“It was just like being on a date with a girl,” one of the judges told me, referring to the time he met his future wife, a Nigerian.
“She was just beautiful.
She looked just like me.”
In a country where more than 100 million people have been forcibly removed from their homes since independence in 1960, the idea of being a judge has been the preserve of a tiny minority.
There are just under 6,000 active judges in Nigeria, according to the country’s National Election Commission, and judges are not allowed to run for office, but are allowed to sit on committees, to be the legal adviser to politicians and to serve on other boards.
They are also allowed to teach at colleges and universities.
Judges in Nigeria are not legally required to wear a uniform, but some judges do, which means they have the potential to dress in a way that could offend.
“You know, if you dress in the way you like, you will get fined,” one judge told me.
“I had to get fined in the court.”
As a result, many judges are allowed only to wear white shirts, khakis and jeans, and they have limited authority to act in cases of social distancing.
And even those who do wear the uniform often don’t seem to have any authority over the people they oversee.
As the Nigerian courts work through the process of reopening to the public, I had the chance to talk with one of them about the judicial system.
Daca judges in the UK, the US and Australia have also been accused of engaging in abuse and sexual harassment against judges, but it is unclear whether this is the case here.
The UK’s High Court recently ruled that judges should not be allowed to beat or physically abuse a female judge, but a judge who was found guilty of this last year in the United States had been sentenced to probation.
The judge was sentenced to a six-month suspension from all court duties and ordered to undergo psychological counseling.
A judge in Australia was found to have physically abused a female colleague in 2011.
The court also found that a judge had verbally abused a witness during a trial in 2011, and a judge was accused of physically attacking a witness at a hearing in 2015.
A senior judge in the Philippines was also found to be sexually abusing his wife during the divorce process.
In the US, a judge in Arizona was charged with sexual abuse of a child in the 1980s and accused of abusing children during the process.
In both the UK and the US there is a strong tradition of women judges who have been convicted of serious crimes, including sexual abuse, assault, child endangerment and other charges.
“The judge in charge of the UK’s Daca courts has been found guilty and sentenced to prison for crimes such as kidnapping and aggravated rape,” a BBC report said.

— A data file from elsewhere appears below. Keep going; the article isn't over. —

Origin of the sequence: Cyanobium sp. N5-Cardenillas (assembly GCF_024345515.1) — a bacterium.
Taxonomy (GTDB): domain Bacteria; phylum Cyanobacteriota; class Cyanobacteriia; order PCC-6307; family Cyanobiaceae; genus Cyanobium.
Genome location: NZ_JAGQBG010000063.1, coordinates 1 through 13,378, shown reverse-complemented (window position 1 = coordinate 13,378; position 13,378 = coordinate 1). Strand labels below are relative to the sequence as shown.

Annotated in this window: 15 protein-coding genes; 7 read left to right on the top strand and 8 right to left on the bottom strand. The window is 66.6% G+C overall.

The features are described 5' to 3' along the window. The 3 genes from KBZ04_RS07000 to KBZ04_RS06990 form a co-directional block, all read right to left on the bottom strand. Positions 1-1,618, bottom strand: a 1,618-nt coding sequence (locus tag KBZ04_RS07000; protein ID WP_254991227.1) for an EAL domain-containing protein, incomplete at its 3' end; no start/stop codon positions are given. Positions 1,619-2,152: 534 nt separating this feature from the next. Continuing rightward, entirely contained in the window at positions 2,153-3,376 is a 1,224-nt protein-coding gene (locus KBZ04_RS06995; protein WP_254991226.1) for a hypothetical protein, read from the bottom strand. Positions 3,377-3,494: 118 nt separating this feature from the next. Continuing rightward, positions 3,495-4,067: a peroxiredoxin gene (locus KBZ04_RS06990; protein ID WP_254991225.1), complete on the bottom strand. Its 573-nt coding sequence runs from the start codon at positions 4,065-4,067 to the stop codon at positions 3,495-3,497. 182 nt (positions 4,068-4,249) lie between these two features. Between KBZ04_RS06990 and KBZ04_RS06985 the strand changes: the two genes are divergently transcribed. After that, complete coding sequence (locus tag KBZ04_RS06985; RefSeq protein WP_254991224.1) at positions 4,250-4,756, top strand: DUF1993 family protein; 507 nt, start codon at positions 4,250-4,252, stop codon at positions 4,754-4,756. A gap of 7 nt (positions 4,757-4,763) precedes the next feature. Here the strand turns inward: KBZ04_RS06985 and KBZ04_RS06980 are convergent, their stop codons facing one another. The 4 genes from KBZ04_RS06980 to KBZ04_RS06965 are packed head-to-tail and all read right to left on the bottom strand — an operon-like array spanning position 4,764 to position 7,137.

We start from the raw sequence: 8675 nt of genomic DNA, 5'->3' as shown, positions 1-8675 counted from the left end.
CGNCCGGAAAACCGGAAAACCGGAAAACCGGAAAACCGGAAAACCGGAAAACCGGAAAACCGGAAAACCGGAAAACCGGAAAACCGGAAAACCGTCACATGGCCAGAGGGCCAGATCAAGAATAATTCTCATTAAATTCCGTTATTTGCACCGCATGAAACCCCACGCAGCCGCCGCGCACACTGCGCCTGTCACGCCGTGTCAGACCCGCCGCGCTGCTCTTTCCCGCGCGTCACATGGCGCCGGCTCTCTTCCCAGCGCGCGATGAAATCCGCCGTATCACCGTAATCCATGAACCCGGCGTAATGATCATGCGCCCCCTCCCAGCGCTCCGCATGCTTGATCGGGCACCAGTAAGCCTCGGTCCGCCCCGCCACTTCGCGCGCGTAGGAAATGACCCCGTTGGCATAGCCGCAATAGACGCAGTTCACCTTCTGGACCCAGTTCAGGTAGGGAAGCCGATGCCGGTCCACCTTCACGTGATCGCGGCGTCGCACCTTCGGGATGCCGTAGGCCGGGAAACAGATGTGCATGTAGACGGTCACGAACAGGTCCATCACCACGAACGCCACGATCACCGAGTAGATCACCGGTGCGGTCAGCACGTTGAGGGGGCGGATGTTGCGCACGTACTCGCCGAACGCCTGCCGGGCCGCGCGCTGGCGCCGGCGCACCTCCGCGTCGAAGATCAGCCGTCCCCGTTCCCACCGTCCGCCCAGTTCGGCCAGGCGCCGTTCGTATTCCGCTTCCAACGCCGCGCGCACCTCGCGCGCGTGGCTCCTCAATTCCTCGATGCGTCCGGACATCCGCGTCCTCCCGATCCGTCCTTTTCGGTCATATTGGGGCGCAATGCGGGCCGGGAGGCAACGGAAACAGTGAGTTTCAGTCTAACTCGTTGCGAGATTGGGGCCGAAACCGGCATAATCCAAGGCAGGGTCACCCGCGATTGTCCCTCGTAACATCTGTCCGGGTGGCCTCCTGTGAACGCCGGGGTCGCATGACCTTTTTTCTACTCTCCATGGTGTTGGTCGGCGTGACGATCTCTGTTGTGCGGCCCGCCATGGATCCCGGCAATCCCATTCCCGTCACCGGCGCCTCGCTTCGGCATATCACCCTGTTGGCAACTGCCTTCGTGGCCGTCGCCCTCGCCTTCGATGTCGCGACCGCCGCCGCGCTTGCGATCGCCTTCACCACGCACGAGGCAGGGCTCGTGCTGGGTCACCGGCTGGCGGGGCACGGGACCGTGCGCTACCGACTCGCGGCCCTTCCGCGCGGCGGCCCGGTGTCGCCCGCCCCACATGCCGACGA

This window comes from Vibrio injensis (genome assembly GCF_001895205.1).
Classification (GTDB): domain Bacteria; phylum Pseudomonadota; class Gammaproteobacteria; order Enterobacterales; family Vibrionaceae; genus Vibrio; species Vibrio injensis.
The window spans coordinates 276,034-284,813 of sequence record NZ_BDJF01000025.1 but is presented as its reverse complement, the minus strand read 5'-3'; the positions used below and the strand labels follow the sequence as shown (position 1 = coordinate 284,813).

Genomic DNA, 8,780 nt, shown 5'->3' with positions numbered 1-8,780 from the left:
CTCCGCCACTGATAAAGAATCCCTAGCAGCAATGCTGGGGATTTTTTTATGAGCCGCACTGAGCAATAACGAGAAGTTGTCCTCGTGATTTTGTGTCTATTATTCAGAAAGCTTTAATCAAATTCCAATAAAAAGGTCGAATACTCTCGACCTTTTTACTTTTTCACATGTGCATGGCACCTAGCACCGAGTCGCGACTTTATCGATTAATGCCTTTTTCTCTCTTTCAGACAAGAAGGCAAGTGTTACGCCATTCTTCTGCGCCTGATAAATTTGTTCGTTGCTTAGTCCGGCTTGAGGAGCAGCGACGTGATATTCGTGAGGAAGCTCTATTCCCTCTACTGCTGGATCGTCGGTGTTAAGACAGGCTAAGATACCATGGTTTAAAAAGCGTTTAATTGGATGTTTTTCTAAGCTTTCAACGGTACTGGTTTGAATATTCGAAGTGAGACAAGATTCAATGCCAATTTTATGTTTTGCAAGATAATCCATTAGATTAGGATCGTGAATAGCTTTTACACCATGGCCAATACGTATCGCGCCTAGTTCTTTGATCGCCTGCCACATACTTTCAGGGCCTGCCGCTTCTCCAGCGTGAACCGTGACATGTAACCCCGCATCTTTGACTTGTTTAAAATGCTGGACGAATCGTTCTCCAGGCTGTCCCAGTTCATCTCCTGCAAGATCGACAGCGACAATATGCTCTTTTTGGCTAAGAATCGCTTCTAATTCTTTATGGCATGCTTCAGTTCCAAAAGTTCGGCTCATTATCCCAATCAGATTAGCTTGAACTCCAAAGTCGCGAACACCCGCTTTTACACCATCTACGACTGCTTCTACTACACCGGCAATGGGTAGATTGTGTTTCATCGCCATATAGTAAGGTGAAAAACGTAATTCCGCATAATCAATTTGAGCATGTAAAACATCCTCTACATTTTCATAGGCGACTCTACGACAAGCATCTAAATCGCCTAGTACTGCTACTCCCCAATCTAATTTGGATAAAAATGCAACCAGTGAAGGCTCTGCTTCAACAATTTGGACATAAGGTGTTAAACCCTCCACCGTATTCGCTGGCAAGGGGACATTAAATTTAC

“A judge accused of sexual assault in Canada was jailed for life for raping a female police officer in 2014.”
The US is also known for its judges who are accused of inappropriate behavior.
In 2014, an ex-girlfriend of one of US Supreme Court justices was accused by a woman who worked in his court of sexually harassing her.
“This woman, who is in her late 20s, said she had been told by her boss to not work in the courtroom and to stay home with her boyfriend because of his sexual habits,” the Los Angeles Times reported at the time.
In 2015, the former head of the New York City District Attorney’s office was accused in court of having sexual relationships with three women, which led to an investigation by the New Jersey Attorney General’s office.
A judge at the United Kingdom’s High Courts, a public prosecutor, was found in 2015 to have had a sexual relationship with one woman, which was later discovered to have taken place over a decade earlier.
“It was an open secret that the prosecutor in question had a personal relationship with her colleagues, and that was reported to her superiors,” the New Yorker reported.
In the UK the High Court is also facing an investigation after one of its judges, a man, was arrested for allegedly abusing his female colleague, the Times reported.
“It is not unusual for judges to be accused of misconduct or abuse by colleagues, even in their personal lives, and for a judge to be suspended or expelled for such behavior,” the paper wrote.
The US Justice Department’s inspector general has launched an investigation into allegations of inappropriate conduct at the US Supreme Courts, the New England Journal of Medicine reported.
In a letter to the New Hampshire attorney general, the Inspector General of the Department of Justice noted that the US courts had been cited for misconduct by a judge, a prosecutor, a deputy prosecutor and a public defender.
“As a consequence, the Supreme Court, the United Nations, and other international organizations are concerned about the well-being of the people and institutions they represent,” the letter said.
A spokesperson for the US Attorney General, meanwhile